The analysis that was performed by the NRSROs has been strenuously called into question by many industry observers during the financial crisis of the past two years, for two primary reasons:

  • The level of analytical due diligence was weak and the default statistics used to evaluate these securities did not reflect the actual level of stress in the marketplace; as a consequence ratings were issued at higher levels than the underlying analytics in part to placate the purchasers of the ratings, and a number of industry insiders observed that this was done.
  • Once the RMBS marketplace came under extreme stress, the rating agencies subsequently determined that the risk charges for these securities would increase several fold, materially increasing the amount of risk-adjusted capital needed to be held by insurers with RMBS, and ultimately jeopardizing the companies’ financial strength ratings themselves.

Flaws in rating RMBS

Rating agencies have historically been paid for their rating services by those entities to which they assign ratings (that reflect claims paying, debt paying, principal paying, etc. abilities). Industry observers have long viewed this relationship as a potential conflict of interest, but, because insurers and buyers had not been materially harmed by this process until recently, the industry practice of rating agencies assigning ratings to companies who were paying them for the service was not strenuously challenged.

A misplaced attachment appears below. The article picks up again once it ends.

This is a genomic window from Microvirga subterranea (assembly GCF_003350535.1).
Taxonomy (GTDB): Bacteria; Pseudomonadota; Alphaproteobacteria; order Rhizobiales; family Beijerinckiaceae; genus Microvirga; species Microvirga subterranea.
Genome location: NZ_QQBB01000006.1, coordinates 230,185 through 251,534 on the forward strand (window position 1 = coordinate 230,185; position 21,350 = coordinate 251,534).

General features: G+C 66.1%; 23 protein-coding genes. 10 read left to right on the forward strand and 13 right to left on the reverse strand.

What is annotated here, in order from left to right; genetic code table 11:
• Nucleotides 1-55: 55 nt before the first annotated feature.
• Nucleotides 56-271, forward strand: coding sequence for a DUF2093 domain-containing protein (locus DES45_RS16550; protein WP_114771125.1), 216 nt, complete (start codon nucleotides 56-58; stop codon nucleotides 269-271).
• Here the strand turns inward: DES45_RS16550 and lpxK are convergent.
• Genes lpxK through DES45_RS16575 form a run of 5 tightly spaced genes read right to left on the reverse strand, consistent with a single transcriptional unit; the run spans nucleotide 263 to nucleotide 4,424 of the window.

Further, since the rating agencies can increase their profit margins by increasing their overall rating fees while maintaining their expenses in the course of performing rating analysis, it follows that there is an incentive to increase the volume of ratings issued by the staff, which implies less time being spent on a particular analysis. Again, until recently, the rated entities and the purchasers of rated securities and insurance policies did not feel sufficiently harmed to challenge the process.